Zurich Insurance’s CEO Martin Senn will step down from his role at the end of the year, by mutual agreement with the insurer's board of directors.
Tom de Swaan, who has been a member of the board of directors since 2006 and was named chairman in 2013, has been appointed interim CEO with immediate effect.
The process to appoint Martin Senn’s successor is already underway.
The news comes after Zurich Insurance had terminate its proposed buyout of RSA Insurance in late-September after discovering its general insurance arm suffered a $183m operating loss for the third quarter. This was partly because the insurer took a $275m hit from the Tianjin port explosion in China.
“After ten very intense years with Zurich, I have decided to step down as CEO and to make way for new leadership,” Senn said.
“There have been some setbacks in recent months, but I am convinced that we have put in place the right measures for Zurich to reach its targets. I will remain closely tied to the company and am proud of what we have achieved together over the years,” said Senn.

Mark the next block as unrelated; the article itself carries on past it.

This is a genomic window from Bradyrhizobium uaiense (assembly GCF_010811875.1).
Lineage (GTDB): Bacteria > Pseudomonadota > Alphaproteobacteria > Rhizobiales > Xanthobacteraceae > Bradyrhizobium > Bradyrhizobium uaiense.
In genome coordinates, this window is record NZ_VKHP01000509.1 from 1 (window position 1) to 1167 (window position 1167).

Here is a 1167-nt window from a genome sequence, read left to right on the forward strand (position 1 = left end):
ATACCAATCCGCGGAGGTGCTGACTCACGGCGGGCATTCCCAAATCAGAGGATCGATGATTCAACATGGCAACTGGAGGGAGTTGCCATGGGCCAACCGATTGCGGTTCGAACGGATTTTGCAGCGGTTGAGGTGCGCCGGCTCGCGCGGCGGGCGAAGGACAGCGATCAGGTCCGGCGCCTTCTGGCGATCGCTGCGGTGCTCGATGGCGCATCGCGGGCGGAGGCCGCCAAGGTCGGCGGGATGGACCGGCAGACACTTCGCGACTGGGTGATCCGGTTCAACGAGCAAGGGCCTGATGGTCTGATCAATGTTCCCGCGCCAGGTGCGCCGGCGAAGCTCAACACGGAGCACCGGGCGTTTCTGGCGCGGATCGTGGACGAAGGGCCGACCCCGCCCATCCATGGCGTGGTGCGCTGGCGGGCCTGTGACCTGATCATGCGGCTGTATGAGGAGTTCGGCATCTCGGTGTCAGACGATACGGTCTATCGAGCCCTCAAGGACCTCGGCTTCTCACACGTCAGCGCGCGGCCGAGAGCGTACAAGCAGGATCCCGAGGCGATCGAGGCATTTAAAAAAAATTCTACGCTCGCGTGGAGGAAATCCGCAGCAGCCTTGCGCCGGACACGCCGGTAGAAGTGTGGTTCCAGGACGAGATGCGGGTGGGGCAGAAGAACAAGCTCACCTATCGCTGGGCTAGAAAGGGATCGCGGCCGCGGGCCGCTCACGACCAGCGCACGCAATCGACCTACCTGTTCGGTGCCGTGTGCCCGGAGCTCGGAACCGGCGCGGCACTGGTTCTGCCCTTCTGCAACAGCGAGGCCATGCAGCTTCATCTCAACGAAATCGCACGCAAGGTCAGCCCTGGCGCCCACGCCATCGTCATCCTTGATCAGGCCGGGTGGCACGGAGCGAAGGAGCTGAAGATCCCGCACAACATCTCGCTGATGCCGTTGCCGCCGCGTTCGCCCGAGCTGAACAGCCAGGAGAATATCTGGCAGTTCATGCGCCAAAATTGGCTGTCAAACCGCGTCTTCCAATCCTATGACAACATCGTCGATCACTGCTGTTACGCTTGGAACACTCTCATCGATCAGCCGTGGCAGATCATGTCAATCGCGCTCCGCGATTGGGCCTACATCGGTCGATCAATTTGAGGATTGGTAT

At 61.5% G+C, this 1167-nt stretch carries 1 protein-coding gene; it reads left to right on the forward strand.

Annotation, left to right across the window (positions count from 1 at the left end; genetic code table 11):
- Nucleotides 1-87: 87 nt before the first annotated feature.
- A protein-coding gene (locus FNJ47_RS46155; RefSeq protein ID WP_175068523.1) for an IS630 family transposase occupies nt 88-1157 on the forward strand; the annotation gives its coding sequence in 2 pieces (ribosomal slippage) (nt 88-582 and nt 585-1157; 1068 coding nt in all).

Senn spent a decade at working at Zurich. Stepping into his shoes as temporary CEO, de Swaan’s responsibilities at other listed companies will be temporarily suspended.
Fred Kindle, vice-chairman of the board will take on certain additional responsibilities, the firm said, to ensure continued good governance.
De Swaan said: “The board of directors owes a massive thanks to Martin Senn. First as our chief investment officer and in the past six years as CEO, he has successfully guided our company through a challenging environment, showing great foresight and tireless personal commitment.
Zurich said Martin Senn’s departure will have no impact on Zurich’s strategic focus or its financial targets.
“The company is confident that it will be able to achieve or exceed its three financial targets for 2014-2016,” the insurer said in a statement.
Its three financial targets are business operating profit after tax return on equity of 12% to 14%, a ‘Zurich economic capital model’ ratio of between 100% and 120%, and net cash remittances after all central costs in excess of $9bn over the three year period.
Zurich said it will provide information on the deployment of $3bn in excess capital when it publishes its results for 2015.